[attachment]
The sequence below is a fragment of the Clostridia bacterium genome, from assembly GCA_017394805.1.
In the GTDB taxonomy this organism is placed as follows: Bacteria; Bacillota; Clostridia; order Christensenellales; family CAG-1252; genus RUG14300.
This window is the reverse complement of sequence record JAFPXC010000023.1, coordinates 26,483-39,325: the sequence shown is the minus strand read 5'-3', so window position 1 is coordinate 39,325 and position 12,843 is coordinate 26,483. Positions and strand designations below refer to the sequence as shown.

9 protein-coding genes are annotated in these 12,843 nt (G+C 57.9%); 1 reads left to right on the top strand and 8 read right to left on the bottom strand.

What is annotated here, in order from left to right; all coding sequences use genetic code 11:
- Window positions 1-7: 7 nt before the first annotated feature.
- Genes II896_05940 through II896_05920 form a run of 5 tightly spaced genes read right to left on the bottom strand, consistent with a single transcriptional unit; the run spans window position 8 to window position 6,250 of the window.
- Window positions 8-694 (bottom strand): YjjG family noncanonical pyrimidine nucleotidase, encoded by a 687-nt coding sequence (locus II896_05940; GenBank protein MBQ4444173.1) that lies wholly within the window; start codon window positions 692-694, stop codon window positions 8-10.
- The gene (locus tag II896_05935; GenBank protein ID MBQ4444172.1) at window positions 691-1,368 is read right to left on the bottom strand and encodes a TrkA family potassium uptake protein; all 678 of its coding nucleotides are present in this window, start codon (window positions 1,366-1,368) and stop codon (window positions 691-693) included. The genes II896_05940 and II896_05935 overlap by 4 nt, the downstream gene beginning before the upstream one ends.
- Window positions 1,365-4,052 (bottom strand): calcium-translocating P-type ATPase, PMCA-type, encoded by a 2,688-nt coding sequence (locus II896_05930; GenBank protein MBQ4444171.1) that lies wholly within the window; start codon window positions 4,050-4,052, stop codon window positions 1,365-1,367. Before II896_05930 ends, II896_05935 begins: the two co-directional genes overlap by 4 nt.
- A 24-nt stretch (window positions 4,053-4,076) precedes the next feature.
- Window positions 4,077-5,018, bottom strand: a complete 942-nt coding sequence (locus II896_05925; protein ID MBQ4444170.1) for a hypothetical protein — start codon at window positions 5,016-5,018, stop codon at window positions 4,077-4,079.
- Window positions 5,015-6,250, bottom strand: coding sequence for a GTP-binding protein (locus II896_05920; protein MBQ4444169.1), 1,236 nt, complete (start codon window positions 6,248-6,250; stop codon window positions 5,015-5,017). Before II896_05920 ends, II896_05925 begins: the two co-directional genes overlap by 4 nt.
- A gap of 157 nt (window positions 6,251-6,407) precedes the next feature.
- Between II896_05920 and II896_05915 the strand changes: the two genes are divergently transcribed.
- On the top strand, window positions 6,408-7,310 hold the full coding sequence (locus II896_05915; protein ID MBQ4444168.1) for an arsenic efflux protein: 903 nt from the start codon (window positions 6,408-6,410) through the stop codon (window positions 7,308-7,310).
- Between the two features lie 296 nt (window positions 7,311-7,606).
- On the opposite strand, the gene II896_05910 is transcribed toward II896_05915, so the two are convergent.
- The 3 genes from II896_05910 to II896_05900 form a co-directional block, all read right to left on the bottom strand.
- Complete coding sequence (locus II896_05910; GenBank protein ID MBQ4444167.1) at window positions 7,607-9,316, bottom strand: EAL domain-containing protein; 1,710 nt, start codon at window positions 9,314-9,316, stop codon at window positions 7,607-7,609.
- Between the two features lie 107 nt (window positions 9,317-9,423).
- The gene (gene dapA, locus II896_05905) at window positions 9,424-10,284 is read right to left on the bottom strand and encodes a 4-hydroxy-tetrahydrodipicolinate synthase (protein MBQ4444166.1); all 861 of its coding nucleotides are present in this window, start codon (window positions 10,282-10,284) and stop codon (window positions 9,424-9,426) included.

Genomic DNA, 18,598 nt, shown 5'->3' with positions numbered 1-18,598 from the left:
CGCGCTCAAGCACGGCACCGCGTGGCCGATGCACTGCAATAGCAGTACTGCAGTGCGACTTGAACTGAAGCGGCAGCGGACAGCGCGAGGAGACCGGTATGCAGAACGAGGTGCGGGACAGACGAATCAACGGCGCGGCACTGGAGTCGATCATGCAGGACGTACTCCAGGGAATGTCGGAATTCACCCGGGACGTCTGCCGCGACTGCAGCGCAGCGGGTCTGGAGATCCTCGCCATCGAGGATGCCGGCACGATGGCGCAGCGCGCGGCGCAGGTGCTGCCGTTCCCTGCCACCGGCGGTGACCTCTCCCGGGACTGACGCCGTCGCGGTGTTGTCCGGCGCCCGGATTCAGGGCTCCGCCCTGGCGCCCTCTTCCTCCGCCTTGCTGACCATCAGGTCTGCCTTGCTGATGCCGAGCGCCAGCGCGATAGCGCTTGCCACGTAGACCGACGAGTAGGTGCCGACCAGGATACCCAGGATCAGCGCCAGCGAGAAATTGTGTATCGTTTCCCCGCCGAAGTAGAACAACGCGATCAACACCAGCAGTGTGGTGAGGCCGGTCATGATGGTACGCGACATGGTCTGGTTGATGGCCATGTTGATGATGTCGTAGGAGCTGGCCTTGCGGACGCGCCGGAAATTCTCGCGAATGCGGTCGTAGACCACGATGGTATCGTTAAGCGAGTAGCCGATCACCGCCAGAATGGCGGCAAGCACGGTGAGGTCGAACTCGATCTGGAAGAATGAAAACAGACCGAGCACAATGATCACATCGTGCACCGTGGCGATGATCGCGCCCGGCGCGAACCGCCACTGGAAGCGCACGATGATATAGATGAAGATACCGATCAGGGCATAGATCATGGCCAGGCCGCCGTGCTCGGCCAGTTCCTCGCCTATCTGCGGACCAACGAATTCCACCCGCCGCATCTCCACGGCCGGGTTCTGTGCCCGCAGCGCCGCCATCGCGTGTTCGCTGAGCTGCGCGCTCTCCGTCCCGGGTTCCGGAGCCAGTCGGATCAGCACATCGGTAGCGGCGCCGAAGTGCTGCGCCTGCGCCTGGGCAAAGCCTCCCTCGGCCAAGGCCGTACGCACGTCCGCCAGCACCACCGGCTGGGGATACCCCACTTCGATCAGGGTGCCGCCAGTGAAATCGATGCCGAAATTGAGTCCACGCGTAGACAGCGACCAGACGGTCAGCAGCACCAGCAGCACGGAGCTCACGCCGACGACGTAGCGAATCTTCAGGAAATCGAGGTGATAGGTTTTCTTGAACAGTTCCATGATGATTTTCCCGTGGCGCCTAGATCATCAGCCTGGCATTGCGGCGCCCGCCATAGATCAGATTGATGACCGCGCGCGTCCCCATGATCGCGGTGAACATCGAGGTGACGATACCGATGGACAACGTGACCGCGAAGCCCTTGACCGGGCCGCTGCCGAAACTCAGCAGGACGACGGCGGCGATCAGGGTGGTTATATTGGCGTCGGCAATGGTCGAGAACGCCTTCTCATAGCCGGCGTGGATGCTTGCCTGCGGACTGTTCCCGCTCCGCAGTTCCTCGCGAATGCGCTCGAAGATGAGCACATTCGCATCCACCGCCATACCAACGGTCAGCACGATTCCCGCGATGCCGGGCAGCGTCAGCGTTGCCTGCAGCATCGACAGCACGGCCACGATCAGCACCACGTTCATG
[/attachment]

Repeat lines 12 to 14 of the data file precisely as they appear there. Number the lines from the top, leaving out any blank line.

- Window positions 4,077-5,018, bottom strand: a complete 942-nt coding sequence (locus II896_05925; protein ID MBQ4444170.1) for a hypothetical protein — start codon at window positions 5,016-5,018, stop codon at window positions 4,077-4,079.
- Window positions 5,015-6,250, bottom strand: coding sequence for a GTP-binding protein (locus II896_05920; protein MBQ4444169.1), 1,236 nt, complete (start codon window positions 6,248-6,250; stop codon window positions 5,015-5,017). Before II896_05920 ends, II896_05925 begins: the two co-directional genes overlap by 4 nt.
- A gap of 157 nt (window positions 6,251-6,407) precedes the next feature.